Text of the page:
It happens so fast: One day we’re adopting a young, energetic dog or cat, and then we blink and the veterinarian is telling us we’ve got a senior pet on our hands. If your companion animal is slowing down, don’t worry: Caring for an elderly dog or cat just requires a little more thoughtfulness. Specifically, you’re looking for ways to make your senior pet’s life safer, easier and more comfortable.

Make the home safe for your elderly pet

The home environment is particularly important for geriatric pets, whose health tends to go downhill at a slow, steady pace. Changes to their living space can greatly affect their quality of life during their remaining months or years.

Spend a little time observing your senior pet to see where they need help. Consider where your pet likes to sleep or perch, the activities they enjoy and the pathways they use around your home, then think of modifications that will help them maintain their routine. Does your elderly cat struggle jumping up onto their cat tree? Is your senior dog avoiding walking on the hardwood floors because they can’t get traction?

Here are some safety modifications for senior pets:

  • Use nonslip carpet runners to provide stability on hardwood, tile and linoleum floors. Add them to the space around your pet’s bed, at the base of stairs, on the stairs themselves and/or leading up to their food.
    • Runners should be visually consistent and have a vibrant pattern to help vision-impaired pets identify safe spaces.
  • For help navigating spaces outside the home (like your vet’s office), look for commercial pet products designed to give paws some added traction, such as paw grips.
  • Restrict access to potential problem spots in the house. As pets age, their mental and physical faculties decline, which can lead to trouble even in areas they once navigated with ease.
    • Use baby gates to block stairs.
    • Check your backyard for danger zones, making sure swimming pools, fire pits and window wells are covered.

Even if your pet still seems spry for their age, consider making home modifications sooner rather than later—change is more stressful for older animals.

Give geriatric pets easy access to the necessities

When caring for an elderly cat or dog, make sure they have easy access to the essentials: food and water bowls, litter boxes and pet beds.

Keep the following tips in mind:

  • Use food and water bowls with nonslip bottoms.
  • Make sure litter boxes have ramps or low sides.
  • Try keeping all the essentials in one place so your senior pet doesn’t have to get too far to reach food, water, the litter box, favorite toys, etc.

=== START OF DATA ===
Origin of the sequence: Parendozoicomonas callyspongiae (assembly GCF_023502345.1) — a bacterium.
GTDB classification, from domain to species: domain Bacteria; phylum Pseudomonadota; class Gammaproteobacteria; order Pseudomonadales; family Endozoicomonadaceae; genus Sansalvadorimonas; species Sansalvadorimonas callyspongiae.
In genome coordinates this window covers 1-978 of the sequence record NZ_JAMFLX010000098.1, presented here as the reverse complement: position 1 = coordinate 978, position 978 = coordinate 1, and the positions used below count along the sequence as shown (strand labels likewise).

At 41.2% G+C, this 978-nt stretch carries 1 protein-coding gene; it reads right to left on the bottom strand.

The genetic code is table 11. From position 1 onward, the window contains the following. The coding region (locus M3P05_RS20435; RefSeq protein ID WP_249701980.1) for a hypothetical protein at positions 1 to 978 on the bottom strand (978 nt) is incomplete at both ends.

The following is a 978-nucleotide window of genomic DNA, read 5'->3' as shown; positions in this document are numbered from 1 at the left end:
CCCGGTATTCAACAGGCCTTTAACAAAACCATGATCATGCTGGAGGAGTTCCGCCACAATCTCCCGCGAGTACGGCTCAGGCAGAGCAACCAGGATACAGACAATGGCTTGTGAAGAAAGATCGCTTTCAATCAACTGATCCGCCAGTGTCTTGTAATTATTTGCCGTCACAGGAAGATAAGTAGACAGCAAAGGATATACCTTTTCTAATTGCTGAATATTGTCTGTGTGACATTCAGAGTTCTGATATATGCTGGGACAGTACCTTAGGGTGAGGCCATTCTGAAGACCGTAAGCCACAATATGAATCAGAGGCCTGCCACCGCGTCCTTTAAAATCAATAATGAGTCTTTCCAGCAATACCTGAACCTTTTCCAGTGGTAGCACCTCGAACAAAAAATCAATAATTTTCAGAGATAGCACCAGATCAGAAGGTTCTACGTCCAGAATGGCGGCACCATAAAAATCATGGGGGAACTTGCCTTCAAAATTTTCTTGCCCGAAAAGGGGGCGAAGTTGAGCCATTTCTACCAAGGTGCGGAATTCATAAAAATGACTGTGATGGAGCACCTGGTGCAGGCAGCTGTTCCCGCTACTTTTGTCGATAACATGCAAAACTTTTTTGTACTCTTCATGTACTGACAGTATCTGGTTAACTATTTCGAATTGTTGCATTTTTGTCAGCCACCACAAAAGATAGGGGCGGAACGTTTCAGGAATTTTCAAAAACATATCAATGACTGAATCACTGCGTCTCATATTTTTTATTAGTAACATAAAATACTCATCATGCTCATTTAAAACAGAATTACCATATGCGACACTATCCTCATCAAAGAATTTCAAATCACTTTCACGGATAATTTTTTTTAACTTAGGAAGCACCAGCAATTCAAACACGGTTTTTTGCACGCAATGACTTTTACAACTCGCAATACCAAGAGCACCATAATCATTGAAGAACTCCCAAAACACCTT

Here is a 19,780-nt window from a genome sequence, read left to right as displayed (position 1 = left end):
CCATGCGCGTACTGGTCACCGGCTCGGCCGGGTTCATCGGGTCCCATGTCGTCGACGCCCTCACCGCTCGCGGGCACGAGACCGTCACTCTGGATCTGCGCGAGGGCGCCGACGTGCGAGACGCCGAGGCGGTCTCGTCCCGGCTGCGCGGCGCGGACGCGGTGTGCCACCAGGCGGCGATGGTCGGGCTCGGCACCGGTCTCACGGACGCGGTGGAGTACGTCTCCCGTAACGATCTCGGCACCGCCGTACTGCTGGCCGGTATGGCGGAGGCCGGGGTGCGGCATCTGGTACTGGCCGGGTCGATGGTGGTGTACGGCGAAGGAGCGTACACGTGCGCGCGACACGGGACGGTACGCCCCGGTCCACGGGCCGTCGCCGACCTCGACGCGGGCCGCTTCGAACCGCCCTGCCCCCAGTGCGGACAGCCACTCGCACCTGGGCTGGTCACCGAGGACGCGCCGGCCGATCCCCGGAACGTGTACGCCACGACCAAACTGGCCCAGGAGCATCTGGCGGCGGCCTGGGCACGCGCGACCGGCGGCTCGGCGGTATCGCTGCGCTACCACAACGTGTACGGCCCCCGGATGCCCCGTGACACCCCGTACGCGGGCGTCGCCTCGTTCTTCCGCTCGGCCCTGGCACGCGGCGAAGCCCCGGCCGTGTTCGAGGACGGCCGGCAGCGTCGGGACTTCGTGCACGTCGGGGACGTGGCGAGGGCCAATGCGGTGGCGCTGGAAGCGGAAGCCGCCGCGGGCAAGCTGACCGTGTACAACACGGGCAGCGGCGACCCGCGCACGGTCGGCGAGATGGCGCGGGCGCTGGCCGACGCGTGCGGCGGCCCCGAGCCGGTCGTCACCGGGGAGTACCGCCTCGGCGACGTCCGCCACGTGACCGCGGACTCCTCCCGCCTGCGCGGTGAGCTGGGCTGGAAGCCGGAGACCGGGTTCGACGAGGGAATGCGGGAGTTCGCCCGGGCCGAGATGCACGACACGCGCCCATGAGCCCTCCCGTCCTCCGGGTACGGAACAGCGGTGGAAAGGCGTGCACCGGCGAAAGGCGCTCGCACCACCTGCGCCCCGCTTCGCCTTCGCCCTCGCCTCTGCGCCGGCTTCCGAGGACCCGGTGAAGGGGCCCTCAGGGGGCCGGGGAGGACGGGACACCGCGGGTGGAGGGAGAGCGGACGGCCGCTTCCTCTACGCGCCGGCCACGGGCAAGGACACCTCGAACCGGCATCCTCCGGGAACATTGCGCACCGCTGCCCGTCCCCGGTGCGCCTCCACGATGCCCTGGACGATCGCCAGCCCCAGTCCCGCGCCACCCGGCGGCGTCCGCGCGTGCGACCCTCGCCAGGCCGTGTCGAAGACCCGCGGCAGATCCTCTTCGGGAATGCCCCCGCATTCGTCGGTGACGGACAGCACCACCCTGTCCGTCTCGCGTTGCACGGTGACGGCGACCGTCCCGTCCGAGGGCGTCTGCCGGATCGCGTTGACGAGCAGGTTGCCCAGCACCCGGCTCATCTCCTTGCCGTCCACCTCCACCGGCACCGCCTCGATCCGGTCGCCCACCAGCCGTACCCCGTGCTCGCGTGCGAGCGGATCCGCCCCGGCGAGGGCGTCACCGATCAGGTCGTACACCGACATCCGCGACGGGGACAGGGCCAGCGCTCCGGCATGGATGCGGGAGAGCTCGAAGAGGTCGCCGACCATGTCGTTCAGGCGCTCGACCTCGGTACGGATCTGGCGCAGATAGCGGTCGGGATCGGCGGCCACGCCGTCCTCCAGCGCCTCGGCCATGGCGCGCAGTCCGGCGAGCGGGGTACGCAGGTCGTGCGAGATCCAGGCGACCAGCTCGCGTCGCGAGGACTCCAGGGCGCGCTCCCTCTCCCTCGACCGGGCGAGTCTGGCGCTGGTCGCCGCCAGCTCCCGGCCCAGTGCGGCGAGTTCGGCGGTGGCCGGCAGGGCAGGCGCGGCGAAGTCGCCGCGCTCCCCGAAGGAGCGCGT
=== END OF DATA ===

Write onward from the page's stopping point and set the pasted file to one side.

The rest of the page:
• Use ramps to provide access to spots that might otherwise require climbing stairs or jumping up (e.g., the backyard, the car, a favorite napping spot).
    • Cover the ramp with carpet or another nonslip material, and add rails or other physical barriers, if needed, to prevent falls.

In general, try to modify your home environment so your pet can keep to their normal routine rather than making massive changes. This will provide consistency and comfort.

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Keep senior pets comfortable

Geriatric pets have many of the same health concerns as geriatric people: arthritis, reduced motor and cognitive skills, balance problems, hearing loss and vision impairment. They might also experience muscle and weight loss, social withdrawal, an unkempt coat, confusion, fatigue and sunken facial features.

It could seem counterintuitive, but keeping elderly pets moving helps loosen stiff joints and reduces the risk of pressure sores. Mobility is also key to animals’ emotional health, helping them enjoy their routines as long as possible.

Here are a few more ways to help keep elderly cats and dogs comfortable:

  • Ensure they have comfortable beds that are easy to get in and out of. Softer beds help prevent pressure sores.
  • Designate sanctuary spaces where your pet can escape the activity in your home. Place beds against a wall, furniture or in a corner to help them feel safe.
  • Keep the space at a comfortable temperature; older pets are more sensitive to temperature extremes.

Don’t forget yourself

As the guardian of an elderly pet, be sure to take care of yourself too!

Make things easier by keeping on top of your senior pet’s health challenges and consulting your veterinarian for any emergent issues. If your pet requires multiple medications (or even just one!), use a tracking chart and/or pill organizer to avoid missed doses.

And remember, the senior years are special. Take inspiration from your pets as they slow down: Nap with your kitty in the sun, enjoy more leisurely (i.e., slower!) walks and relish the opportunity to stop and smell the flowers with your pup.